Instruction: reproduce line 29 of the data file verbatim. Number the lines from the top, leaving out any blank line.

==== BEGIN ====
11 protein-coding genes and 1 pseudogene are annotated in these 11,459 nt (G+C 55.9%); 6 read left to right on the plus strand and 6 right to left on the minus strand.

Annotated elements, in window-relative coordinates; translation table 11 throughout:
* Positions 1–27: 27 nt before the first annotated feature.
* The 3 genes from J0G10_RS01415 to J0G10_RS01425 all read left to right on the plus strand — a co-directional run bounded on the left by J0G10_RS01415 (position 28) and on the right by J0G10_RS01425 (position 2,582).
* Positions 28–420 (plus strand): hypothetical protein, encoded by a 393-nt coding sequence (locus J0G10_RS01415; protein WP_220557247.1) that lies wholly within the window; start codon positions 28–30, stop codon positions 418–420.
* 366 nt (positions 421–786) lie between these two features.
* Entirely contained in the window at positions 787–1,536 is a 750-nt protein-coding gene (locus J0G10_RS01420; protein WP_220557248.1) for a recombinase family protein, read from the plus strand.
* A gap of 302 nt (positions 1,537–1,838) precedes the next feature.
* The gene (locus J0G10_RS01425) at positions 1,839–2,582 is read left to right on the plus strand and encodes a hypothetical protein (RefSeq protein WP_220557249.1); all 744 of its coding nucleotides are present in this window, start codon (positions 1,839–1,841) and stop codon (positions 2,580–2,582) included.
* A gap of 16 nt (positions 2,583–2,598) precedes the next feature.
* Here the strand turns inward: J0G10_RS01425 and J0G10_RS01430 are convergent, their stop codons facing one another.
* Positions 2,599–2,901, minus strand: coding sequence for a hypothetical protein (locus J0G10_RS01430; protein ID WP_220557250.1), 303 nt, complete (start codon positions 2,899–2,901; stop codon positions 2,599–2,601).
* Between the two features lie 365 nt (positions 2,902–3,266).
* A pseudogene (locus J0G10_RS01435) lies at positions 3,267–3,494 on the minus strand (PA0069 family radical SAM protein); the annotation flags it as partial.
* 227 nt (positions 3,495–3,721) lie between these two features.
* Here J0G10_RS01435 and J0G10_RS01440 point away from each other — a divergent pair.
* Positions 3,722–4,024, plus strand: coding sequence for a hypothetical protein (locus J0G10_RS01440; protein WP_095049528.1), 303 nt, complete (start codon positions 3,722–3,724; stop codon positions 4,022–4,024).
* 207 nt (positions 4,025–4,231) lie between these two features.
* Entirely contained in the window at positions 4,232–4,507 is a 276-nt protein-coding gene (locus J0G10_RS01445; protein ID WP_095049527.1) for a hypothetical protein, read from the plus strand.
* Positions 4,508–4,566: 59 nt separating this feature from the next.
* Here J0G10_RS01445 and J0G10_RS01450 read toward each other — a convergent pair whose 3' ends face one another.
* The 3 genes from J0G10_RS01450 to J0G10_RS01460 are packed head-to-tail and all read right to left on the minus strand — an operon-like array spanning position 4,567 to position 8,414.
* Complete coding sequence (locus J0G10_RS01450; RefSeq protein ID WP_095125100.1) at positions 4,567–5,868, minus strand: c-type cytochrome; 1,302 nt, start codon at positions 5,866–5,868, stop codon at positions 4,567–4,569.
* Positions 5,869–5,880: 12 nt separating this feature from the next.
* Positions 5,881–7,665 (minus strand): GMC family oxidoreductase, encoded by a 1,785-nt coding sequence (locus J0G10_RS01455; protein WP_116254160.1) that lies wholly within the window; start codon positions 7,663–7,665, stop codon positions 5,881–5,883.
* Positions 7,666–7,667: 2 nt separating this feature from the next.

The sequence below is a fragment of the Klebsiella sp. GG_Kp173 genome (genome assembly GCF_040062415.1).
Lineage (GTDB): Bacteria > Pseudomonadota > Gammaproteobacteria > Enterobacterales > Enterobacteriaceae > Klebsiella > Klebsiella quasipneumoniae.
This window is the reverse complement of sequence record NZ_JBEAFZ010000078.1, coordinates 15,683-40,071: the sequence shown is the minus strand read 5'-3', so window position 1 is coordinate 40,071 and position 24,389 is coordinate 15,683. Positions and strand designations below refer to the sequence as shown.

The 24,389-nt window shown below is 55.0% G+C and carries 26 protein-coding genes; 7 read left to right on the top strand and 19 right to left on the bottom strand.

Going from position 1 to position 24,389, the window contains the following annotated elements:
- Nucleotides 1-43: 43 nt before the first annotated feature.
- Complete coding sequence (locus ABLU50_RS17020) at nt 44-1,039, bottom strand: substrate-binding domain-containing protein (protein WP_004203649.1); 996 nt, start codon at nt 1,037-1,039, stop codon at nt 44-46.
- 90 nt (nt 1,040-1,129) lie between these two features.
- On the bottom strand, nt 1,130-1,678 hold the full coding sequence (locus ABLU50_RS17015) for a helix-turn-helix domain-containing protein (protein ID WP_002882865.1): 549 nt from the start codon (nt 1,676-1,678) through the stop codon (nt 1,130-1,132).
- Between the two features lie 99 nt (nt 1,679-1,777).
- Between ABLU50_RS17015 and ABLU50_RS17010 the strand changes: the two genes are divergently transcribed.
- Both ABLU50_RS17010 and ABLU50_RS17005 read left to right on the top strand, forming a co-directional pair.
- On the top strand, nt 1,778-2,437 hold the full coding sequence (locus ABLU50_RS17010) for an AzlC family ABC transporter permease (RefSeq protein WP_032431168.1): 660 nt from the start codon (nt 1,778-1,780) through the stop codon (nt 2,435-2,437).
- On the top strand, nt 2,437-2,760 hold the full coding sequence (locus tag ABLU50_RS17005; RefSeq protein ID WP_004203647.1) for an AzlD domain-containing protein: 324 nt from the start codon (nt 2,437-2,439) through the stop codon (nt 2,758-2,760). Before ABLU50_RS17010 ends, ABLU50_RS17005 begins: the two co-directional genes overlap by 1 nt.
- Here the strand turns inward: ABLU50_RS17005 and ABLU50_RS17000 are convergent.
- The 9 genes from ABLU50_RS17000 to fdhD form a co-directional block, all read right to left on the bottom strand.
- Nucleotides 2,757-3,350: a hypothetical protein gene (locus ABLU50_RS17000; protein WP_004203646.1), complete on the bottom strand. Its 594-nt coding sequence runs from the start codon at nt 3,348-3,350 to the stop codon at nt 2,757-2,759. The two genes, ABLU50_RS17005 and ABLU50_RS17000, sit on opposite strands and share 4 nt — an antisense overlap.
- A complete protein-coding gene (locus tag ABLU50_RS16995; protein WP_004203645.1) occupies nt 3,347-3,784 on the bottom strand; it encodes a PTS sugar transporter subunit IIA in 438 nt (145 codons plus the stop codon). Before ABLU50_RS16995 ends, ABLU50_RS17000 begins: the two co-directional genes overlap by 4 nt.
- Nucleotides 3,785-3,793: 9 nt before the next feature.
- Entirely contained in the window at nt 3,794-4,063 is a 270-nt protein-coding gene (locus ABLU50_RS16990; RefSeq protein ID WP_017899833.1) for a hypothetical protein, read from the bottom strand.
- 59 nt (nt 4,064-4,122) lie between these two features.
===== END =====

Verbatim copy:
This window is the reverse complement of sequence record NZ_JBEAFZ010000078.1, coordinates 15,683-40,071: the sequence shown is the minus strand read 5'-3', so window position 1 is coordinate 40,071 and position 24,389 is coordinate 15,683. Positions and strand designations below refer to the sequence as shown.